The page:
Vitiligo is a skin pigmentation disorder that causes white patches of skin, usually in sun-exposed areas. Vitiligo commonly runs in families and in many instances coexists with other autoimmune conditions like thyroiditis and rheumatoid arthritis. Treatment of vitiligo is not easy. Combination treatment using light therapy, creams or ointments, depigmentation and skin grafting surgery are sometimes necessary to control the condition. When all else fails, camouflaging is effective in reducing the cosmetic burden of the disease.
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Among the supplements that can possibly prove effective in the treatment of vitiligo is folic acid. Folic acid is a water-soluble vitamin that is essential in the maintenance of the genetic integrity of cellular DNA, so folic acid, also known as folate, is essential for the proper functioning of almost all the body’s systems. Folic acid is considered generally safe. In moderately high doses, folic acid may cause gastrointestinal upset. Consult your doctor before treating your condition with folic acid.
According to a study published in the November 1997 issue of the journal of “Acta Dermato-Venerologica,” patients using vitamin B12 and folic acid supplements along with daily sun exposure responded dramatically better than expected. Patients in the study were prescribed oral supplements of vitamin B12, cyanocobalamine, along with supplemental folic acid. These patients were instructed to keep records of their sun exposure. Patients receiving vitamin B12 and folic acid supplements showed enhanced repigmentation of the white patches characteristic of vitiligo. Vitamin B12 is a safe supplement and therefore supplementation can continue as long as needed, coupled with light therapy or sun exposure, to prevent progression of the disease and reach satisfactory repigmentation results. Consult your doctor before treating your condition with vitamin B12.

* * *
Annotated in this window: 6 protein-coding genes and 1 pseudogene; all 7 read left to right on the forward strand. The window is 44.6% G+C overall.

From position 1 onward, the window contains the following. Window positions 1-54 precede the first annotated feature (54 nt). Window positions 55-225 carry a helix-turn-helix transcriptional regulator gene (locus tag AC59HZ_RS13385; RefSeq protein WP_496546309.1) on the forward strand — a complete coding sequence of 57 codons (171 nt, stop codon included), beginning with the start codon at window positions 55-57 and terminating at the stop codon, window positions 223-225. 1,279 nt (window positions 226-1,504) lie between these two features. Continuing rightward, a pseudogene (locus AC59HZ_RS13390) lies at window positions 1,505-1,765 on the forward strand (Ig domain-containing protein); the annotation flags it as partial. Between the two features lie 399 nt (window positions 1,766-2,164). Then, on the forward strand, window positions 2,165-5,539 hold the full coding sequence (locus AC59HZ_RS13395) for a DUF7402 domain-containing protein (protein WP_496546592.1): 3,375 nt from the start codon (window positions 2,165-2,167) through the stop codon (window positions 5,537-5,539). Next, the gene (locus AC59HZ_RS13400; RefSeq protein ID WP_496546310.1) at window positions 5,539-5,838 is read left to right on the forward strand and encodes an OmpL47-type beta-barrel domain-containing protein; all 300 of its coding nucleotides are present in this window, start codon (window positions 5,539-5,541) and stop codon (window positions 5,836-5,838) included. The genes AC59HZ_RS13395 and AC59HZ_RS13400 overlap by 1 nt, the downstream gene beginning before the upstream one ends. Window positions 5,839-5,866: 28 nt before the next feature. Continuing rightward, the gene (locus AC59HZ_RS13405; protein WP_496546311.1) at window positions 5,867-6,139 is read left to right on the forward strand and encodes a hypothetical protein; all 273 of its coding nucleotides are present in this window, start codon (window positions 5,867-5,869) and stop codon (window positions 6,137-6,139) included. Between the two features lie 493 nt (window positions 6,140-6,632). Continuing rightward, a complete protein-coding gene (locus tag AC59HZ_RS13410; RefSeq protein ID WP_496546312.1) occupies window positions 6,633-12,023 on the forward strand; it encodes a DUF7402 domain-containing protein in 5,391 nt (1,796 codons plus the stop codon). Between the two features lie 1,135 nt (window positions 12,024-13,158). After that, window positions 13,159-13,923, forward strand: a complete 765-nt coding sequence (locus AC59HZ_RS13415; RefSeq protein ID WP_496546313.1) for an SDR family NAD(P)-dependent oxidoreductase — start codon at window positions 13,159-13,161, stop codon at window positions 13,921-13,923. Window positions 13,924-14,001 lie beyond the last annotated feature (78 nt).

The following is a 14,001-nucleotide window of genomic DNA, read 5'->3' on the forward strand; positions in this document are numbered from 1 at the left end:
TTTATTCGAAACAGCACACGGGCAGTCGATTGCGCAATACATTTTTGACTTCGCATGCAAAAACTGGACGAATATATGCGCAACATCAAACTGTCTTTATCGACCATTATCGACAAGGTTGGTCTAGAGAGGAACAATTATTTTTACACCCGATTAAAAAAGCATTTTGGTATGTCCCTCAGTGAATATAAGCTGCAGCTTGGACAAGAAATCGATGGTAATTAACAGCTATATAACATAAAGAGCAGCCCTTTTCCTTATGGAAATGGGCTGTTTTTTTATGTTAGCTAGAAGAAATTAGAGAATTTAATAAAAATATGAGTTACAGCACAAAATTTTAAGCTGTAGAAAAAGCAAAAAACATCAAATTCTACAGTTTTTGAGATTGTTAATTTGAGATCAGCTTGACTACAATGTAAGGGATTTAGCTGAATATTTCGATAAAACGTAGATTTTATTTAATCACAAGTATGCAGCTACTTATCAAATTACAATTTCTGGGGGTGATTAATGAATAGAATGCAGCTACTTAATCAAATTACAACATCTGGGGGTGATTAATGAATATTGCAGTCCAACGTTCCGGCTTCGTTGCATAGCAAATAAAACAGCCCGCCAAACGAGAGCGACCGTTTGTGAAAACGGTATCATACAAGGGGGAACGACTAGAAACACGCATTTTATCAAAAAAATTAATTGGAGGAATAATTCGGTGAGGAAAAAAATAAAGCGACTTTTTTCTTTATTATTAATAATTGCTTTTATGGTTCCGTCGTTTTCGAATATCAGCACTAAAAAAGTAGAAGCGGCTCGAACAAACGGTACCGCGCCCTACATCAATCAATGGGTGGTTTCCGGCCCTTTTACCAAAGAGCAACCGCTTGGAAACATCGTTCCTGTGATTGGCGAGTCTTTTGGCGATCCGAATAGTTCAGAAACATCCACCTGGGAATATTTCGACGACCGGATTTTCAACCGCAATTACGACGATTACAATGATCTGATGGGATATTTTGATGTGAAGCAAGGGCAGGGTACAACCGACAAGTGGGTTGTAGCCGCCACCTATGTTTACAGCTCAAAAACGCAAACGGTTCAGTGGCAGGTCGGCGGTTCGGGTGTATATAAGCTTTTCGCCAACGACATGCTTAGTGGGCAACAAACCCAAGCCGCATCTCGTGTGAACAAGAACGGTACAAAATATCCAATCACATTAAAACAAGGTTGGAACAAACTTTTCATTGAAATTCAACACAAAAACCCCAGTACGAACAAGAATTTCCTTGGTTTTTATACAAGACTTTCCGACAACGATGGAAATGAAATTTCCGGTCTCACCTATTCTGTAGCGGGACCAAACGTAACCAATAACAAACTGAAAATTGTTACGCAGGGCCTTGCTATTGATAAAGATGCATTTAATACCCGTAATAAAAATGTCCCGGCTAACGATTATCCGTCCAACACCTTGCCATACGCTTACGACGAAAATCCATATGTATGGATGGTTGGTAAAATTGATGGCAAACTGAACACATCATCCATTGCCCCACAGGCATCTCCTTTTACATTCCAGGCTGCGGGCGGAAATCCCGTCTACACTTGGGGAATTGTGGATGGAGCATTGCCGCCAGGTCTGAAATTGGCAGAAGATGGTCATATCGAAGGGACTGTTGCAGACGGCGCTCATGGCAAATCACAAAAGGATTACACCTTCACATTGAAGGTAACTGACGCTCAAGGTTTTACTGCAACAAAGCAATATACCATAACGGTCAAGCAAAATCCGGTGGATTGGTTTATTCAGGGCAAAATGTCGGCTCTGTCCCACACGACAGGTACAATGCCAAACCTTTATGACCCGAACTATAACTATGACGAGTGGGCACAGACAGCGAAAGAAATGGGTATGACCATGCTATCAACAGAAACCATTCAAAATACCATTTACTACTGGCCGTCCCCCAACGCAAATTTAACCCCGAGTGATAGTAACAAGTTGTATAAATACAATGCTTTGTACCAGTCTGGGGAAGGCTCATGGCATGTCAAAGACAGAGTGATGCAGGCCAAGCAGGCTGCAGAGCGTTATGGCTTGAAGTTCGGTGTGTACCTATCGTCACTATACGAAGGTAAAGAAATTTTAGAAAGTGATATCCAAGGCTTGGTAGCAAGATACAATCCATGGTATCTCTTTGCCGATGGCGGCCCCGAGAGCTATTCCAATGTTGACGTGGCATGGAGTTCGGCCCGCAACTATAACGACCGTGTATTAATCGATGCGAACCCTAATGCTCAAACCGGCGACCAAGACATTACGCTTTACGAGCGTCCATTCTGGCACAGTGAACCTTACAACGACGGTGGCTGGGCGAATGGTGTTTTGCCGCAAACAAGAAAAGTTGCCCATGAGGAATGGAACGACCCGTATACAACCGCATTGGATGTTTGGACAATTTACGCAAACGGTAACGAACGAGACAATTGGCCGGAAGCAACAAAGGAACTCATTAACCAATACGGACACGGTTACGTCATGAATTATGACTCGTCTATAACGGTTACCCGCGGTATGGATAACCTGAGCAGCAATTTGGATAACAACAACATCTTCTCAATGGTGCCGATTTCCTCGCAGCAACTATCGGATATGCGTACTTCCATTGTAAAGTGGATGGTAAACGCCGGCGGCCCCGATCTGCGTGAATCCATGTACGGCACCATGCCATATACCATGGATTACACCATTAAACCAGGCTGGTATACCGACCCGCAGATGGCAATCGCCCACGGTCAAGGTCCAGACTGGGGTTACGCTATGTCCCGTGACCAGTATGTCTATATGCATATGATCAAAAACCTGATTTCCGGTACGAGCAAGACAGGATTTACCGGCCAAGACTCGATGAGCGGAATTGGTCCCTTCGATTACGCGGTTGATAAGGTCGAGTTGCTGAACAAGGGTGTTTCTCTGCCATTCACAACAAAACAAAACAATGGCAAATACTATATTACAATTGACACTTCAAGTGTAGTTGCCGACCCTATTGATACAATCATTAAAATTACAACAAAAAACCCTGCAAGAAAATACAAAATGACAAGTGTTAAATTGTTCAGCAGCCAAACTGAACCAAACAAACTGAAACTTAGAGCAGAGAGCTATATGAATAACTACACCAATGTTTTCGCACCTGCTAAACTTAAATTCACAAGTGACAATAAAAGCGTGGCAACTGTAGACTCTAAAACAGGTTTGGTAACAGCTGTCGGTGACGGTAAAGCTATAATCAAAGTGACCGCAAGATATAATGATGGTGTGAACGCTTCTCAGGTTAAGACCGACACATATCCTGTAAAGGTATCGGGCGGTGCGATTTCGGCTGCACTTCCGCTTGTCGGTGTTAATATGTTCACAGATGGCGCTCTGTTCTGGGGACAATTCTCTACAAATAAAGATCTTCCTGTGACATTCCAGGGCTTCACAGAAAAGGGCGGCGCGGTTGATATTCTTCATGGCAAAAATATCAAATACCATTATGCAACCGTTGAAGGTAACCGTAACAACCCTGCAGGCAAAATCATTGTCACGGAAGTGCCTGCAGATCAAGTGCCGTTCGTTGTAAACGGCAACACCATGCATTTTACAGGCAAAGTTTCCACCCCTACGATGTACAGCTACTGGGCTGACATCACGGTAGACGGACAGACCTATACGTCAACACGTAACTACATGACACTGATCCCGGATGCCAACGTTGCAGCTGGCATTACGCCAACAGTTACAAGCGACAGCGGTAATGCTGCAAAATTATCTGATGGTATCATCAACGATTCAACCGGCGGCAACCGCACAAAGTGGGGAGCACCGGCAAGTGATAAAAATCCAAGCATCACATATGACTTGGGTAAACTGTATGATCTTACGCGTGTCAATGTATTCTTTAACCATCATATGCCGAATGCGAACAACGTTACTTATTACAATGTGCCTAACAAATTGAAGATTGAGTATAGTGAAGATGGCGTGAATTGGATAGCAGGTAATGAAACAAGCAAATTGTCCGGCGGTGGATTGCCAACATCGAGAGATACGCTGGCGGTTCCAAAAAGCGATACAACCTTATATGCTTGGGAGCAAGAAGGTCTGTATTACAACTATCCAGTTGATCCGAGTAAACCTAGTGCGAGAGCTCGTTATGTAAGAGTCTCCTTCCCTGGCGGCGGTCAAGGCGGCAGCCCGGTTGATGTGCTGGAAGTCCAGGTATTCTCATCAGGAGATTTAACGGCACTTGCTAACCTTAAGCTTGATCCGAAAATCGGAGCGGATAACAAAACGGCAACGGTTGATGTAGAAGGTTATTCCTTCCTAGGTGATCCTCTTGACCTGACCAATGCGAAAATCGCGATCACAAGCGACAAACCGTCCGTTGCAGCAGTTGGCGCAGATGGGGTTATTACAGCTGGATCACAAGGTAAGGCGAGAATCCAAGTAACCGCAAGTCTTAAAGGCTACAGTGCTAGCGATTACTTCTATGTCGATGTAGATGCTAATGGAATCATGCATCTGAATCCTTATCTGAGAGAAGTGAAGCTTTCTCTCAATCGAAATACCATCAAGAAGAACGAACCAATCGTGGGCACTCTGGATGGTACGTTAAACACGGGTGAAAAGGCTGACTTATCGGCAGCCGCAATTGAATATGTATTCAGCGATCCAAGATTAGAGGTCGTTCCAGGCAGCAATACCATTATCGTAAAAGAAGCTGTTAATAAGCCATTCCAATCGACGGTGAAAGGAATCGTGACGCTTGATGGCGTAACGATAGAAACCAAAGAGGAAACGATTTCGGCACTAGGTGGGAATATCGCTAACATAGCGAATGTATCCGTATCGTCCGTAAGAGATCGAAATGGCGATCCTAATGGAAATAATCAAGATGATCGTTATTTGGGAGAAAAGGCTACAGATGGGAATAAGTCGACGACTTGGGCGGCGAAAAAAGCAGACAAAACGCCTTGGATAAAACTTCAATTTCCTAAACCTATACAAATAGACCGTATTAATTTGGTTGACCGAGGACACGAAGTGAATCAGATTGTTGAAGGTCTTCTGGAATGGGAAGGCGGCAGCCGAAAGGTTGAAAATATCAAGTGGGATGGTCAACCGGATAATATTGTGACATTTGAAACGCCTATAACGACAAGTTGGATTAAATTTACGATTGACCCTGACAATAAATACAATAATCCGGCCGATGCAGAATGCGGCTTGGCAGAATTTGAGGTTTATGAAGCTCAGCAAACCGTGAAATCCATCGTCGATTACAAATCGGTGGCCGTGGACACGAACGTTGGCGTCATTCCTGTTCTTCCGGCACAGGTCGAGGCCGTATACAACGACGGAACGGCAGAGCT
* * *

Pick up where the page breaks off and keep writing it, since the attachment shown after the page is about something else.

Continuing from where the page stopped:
A study published in the April 2009 issue of the “Indian Journal of Dermatology” suggested that supplementation with antioxidant minerals like selenium may prove to be an effective adjunctive therapy for vitiligo. Selenium is a trace element needed for a variety of functions in the human body, but it is most famous for its antioxidant properties. The loss of pigmentation that occurs in vitiligo is postulated to be related to the death of melanin-producing cells, which could be brought about by oxidative damages. Consult your doctor before treating your condition with selenium.